2

I have the following in a log file:

[2.09 10:23:56] 
[23.09 10:3:56] 
[23.09 10:23:56] Some other thing
[23.09 10:23:56] 
[23.09 10:23:56] 
[23.09 10:23:5] 
[23.09 10:23:56] Something
[23.09 10:23:56] 

and would like to remove the "empty" lines (the ones only containing the timestamps) using sed. I've tried the following:

sed -i '/\[\d{1,2}\.\d{1,2} \d{1,2}:\d{1,2}:\d{1,2}\] ($|\R)/d' file
sed -i '/\[[0-9][0-9]?\.[0-9][0-9]? [0-9][0-9]?:[0-9][0-9]?:[0-9][0-9]?\] \n/d' file
sed -i '/\[[0-9][0-9]?\.[0-9][0-9]? [0-9][0-9]?:[0-9][0-9]?:[0-9][0-9]?\] ($|\R)/d' file

but nothing seems to do the trick.

Any help is appreciated!

10

As far as I can see, there is no need to create an expression that matches the date string within the brackets at the start of the line.

$ grep -v -x '\[[^]]*\][[:blank:]]*' file
[23.09 10:23:56] Some other thing
[23.09 10:23:56] Something

The above removes lines that start with a bracketed string ([like this]) and only contain optional trailing blanks.

With sed, this would look like

$ sed '/^\[[^]]*\][[:blank:]]*$/ d' file
[23.09 10:23:56] Some other thing
[23.09 10:23:56] Something

The initial bit of the expression, \[[^]]*\] is a literal [ followed by zero or more non-] characters, followed by a literal ].

Using awk, we may set the field separator to ][[:blank:]]*, meaning the ] at the end of the timestamp (and any blanks afterward) would be a delimiter between two fields. If the second field is empty, we don't print the current line.

$ awk -F '][[:blank:]]*' '$2 != ""' file
[23.09 10:23:56] Some other thing
[23.09 10:23:56] Something

As Quasímodo points out in comments (now deleted), using awk 'NF > 2' file would also work with the example data presented in the question. This approach relies on the fact that awk splits the lines into fields on blanks by default. This variation does not care about the specifics of each line and removes all lines except those with more than two whitespace-delimited fields.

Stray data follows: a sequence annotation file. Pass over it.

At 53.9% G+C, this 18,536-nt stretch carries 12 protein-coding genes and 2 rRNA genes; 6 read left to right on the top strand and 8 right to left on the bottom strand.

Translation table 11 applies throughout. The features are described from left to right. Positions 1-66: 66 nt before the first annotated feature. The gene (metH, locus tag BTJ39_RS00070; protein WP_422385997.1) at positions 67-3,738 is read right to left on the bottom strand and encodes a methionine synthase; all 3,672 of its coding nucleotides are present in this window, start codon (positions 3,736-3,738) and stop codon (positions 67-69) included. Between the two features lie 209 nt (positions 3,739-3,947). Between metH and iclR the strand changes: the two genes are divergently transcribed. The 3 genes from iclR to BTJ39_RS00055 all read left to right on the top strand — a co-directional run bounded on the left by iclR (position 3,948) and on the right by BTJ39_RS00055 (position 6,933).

2
  • Thank you for your detailed answer. I went and checked @choroba's though because it only uses sed in the end and allows me to create capture groups on the date/time in the future.
    – MemphiZ
    Oct 8 '21 at 0:06
  • @MemphiZ Capturing the date and time was not part of the question, and if you're using the approach in your question to do that and to filter the lines, I suppose you have to do two expression matches, unless you switch to using s///.
    – they
    Oct 8 '21 at 13:17
6
sed '/^\[[0-9]\{1,2\}\.[0-9]\{1,2\} [0-9]\{1,2\}:[0-9]\{1,2\}:[0-9]\{1,2\}\] $/ d'
  • sed doesn't support \d.
  • quantifiers {...} must be backslashed (unless you use -E)
  • the alternative | must be backslashed (unless you use -E)
  • the optional sign ? must be backslashed (unless you use -E)
2
  • Awesome! Thank you very much, this works like a charm!
    – MemphiZ
    Oct 8 '21 at 0:07
  • Everyone should just get in the habit of writing sed -E instead of sed... Makes life a lot easier.
    – alexis
    Oct 8 '21 at 10:50

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